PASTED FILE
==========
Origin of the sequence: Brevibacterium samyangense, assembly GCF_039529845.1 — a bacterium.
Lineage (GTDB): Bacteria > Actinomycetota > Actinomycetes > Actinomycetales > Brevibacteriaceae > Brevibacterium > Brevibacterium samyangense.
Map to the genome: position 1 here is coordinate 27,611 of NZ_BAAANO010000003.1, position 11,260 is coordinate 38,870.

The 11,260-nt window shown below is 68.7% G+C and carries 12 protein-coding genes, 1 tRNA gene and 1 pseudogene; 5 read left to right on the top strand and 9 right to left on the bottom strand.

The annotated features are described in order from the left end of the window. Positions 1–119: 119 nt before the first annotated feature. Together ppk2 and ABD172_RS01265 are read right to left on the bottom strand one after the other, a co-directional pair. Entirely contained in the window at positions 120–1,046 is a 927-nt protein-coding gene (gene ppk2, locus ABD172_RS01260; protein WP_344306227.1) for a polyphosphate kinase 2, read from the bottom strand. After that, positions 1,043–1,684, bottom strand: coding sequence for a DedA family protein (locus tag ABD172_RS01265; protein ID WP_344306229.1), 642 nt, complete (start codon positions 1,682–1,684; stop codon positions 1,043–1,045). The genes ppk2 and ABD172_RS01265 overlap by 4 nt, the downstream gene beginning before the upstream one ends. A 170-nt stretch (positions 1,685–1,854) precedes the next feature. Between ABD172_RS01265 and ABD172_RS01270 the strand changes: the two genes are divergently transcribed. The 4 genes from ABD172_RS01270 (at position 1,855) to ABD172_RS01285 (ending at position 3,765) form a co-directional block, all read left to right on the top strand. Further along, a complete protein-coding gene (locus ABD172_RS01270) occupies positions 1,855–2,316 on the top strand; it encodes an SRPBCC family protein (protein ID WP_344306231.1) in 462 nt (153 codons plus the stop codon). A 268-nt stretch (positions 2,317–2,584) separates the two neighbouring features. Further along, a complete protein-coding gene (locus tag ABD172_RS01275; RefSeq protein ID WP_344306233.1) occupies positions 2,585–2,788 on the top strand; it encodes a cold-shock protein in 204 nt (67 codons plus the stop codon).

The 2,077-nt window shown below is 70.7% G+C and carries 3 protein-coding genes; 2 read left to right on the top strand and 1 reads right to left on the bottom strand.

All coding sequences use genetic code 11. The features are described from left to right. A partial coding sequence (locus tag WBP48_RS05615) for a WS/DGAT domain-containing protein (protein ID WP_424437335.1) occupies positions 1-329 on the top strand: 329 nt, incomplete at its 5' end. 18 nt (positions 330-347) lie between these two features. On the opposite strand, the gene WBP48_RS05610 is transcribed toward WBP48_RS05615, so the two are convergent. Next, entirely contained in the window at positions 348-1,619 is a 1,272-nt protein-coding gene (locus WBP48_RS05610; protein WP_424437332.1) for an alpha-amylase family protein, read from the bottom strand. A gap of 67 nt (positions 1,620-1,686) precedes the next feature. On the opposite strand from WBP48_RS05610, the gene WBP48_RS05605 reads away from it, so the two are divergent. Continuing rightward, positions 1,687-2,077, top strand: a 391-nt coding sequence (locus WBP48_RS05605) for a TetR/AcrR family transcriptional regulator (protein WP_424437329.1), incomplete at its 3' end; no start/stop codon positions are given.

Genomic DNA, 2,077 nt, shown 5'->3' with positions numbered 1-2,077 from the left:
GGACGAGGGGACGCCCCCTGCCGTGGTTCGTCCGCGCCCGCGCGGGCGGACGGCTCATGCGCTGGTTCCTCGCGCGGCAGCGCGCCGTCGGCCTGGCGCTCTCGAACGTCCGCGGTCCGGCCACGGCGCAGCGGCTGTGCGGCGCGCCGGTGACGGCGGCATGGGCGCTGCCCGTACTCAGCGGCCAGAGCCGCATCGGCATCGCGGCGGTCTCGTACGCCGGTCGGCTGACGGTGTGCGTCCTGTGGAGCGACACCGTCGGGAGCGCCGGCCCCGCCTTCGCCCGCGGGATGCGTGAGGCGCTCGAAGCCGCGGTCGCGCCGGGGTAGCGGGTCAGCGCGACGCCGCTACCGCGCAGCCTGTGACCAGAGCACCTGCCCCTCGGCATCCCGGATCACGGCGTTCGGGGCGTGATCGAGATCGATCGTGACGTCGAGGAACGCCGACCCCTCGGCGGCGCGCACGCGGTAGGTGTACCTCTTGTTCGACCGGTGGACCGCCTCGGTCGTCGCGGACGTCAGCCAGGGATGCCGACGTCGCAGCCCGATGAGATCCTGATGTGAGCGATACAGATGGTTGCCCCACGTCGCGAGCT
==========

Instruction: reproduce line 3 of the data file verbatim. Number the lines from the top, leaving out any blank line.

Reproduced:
Map to the genome: position 1 here is coordinate 27,611 of NZ_BAAANO010000003.1, position 11,260 is coordinate 38,870.